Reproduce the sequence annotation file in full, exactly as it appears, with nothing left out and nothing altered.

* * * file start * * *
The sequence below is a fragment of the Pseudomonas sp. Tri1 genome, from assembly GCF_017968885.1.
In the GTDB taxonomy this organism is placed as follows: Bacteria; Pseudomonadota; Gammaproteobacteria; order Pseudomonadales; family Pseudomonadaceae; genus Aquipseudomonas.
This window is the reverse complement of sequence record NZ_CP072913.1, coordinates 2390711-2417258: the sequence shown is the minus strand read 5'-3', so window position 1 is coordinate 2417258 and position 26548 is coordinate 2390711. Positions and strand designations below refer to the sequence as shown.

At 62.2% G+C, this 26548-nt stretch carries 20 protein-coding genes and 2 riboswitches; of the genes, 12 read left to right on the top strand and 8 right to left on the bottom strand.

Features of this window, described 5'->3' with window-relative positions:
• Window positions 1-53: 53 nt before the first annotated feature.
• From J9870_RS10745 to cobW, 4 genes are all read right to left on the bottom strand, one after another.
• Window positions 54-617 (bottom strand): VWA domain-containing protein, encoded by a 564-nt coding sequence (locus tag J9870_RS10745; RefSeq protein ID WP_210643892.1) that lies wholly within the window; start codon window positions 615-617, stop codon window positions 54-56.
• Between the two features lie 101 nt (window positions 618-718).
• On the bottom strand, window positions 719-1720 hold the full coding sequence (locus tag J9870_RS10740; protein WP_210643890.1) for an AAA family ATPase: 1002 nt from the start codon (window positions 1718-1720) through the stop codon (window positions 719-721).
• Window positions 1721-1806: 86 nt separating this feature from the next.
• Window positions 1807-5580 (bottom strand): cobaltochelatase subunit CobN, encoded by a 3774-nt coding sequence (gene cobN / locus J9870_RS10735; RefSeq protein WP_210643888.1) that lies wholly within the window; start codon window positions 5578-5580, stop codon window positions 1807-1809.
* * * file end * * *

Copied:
The sequence below is a fragment of the Pseudomonas sp. Tri1 genome, from assembly GCF_017968885.1.
In the GTDB taxonomy this organism is placed as follows: Bacteria; Pseudomonadota; Gammaproteobacteria; order Pseudomonadales; family Pseudomonadaceae; genus Aquipseudomonas.
This window is the reverse complement of sequence record NZ_CP072913.1, coordinates 2390711-2417258: the sequence shown is the minus strand read 5'-3', so window position 1 is coordinate 2417258 and position 26548 is coordinate 2390711. Positions and strand designations below refer to the sequence as shown.

At 62.2% G+C, this 26548-nt stretch carries 20 protein-coding genes and 2 riboswitches; of the genes, 12 read left to right on the top strand and 8 right to left on the bottom strand.

Features of this window, described 5'->3' with window-relative positions:
• Window positions 1-53: 53 nt before the first annotated feature.
• From J9870_RS10745 to cobW, 4 genes are all read right to left on the bottom strand, one after another.
• Window positions 54-617 (bottom strand): VWA domain-containing protein, encoded by a 564-nt coding sequence (locus tag J9870_RS10745; RefSeq protein ID WP_210643892.1) that lies wholly within the window; start codon window positions 615-617, stop codon window positions 54-56.
• Between the two features lie 101 nt (window positions 618-718).
• On the bottom strand, window positions 719-1720 hold the full coding sequence (locus tag J9870_RS10740; protein WP_210643890.1) for an AAA family ATPase: 1002 nt from the start codon (window positions 1718-1720) through the stop codon (window positions 719-721).
• Window positions 1721-1806: 86 nt separating this feature from the next.
• Window positions 1807-5580 (bottom strand): cobaltochelatase subunit CobN, encoded by a 3774-nt coding sequence (gene cobN / locus J9870_RS10735; RefSeq protein WP_210643888.1) that lies wholly within the window; start codon window positions 5578-5580, stop codon window positions 1807-1809.